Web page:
Microsoft Teams for Windows, macOS and Linux insecurely stores authentication tokens in unprotected cleartext -- and a fix is NOT in the pipeline
Researchers from cybersecurity firm Vectra have issued a warning that Microsoft Teams stores authentication tokens in an unprotected form that could easily be abused by hackers.
The desktop apps for Windows, macOS and Linux all store authentication tokens in cleartext, and this can be used by an attacker to steal an identity and log into accounts. This is clearly worrying, but what is more concerning is Microsoft's reaction; the company says that the issue does not require "immediate servicing".
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The issue was discovered last month by researchers from Vectra's Protect team. Described as an "attack path that enables malicious actors with file system access to steal credentials for any Microsoft Teams user who is signed in", the attack can be performed without the need for elevated privileges.
The problem stems from the fact that Teams is an Electron-based app, and there is no support for encryption.
Writing about its findings, Vectra says:
Our research discovered that the Microsoft Teams App stores authentication tokens in cleartext. With these tokens, attackers can assume the token holder's identity for any actions possible through the Microsoft Teams client, including using that token for accessing Microsoft Graph API functions from an attacker's system. Even worse, these stolen tokens allow attackers to conduct actions against MFA-enabled accounts, creating an MFA bypass.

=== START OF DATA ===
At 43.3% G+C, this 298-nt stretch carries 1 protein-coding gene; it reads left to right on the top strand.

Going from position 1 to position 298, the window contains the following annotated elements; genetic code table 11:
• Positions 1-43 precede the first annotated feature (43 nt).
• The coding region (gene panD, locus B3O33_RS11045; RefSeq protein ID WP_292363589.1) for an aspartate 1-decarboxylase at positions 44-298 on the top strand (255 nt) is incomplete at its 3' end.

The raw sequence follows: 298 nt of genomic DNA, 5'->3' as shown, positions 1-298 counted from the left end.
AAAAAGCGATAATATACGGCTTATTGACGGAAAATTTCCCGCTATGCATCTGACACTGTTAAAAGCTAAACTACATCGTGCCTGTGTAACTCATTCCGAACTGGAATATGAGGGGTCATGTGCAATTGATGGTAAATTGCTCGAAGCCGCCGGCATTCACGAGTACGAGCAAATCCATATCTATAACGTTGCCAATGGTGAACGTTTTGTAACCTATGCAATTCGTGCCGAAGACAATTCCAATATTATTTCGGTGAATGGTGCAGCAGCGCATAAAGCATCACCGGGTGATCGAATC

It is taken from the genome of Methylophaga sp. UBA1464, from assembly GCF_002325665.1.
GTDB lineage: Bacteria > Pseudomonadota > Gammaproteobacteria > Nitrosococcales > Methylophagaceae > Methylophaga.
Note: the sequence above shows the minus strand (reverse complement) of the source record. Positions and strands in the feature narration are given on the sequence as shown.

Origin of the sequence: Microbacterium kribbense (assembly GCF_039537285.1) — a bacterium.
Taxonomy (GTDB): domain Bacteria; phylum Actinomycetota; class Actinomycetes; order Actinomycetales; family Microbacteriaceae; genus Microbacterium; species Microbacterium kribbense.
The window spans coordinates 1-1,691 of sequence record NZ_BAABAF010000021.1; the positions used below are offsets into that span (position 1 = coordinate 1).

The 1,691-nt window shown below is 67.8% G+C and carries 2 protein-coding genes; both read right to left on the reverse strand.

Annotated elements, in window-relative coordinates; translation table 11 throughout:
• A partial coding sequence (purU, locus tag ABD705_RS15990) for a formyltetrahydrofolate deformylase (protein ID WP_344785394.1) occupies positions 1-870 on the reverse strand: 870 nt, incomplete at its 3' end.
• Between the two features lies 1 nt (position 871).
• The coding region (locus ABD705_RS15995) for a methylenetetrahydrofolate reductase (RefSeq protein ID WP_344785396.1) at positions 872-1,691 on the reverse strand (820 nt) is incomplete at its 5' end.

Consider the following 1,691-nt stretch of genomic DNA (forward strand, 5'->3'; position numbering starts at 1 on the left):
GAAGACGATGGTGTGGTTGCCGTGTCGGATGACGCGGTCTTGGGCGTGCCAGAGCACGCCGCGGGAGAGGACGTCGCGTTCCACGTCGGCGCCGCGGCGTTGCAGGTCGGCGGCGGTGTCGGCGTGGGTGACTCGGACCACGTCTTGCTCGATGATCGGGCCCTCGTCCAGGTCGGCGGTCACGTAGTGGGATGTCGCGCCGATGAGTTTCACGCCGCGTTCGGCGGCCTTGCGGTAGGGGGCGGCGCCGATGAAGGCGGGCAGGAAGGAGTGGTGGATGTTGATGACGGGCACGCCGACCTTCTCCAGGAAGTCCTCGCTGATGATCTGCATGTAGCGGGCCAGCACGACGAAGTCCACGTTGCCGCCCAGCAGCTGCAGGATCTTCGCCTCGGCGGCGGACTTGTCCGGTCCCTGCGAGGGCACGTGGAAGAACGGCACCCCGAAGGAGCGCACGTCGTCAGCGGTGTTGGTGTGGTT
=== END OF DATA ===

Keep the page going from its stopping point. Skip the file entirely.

Microsoft is aware of this issue and closed the case stating that it did not meet their bar for immediate servicing. Until Microsoft moves to update the Teams Desktop Application, we believe customers should consider using the web-based Teams application exclusively. For customers who must use the installed desktop application, it is critical to watch key application files for access by any processes other than the official Teams application.
As Microsoft is in no rush to fix the potentially very serious issue, the advice from Vectra is clear -- stop using the Teams app:
We do not recommend using the full Microsoft Teams client until Microsoft patches this issue effectively. Use the web-based Teams client inside Microsoft Edge, which has multiple OS-level controls to protect token leaks. Fortunately, the Teams web application is robust and supports most features enabled through the desktop client, keeping organization productivity impacts to a minimum.
Once Microsoft has updated the Electron Teams applications, it is still critical to move to a high-restriction model for preventing the installation of unauthorized Teams Apps, bots, connectors, etc.
For Linux users, this is the recommended path full stop as Microsoft has announced the end of life for Teams for Linux by December 2022.
You can read more details of the security vulnerability in Vectra's blog post.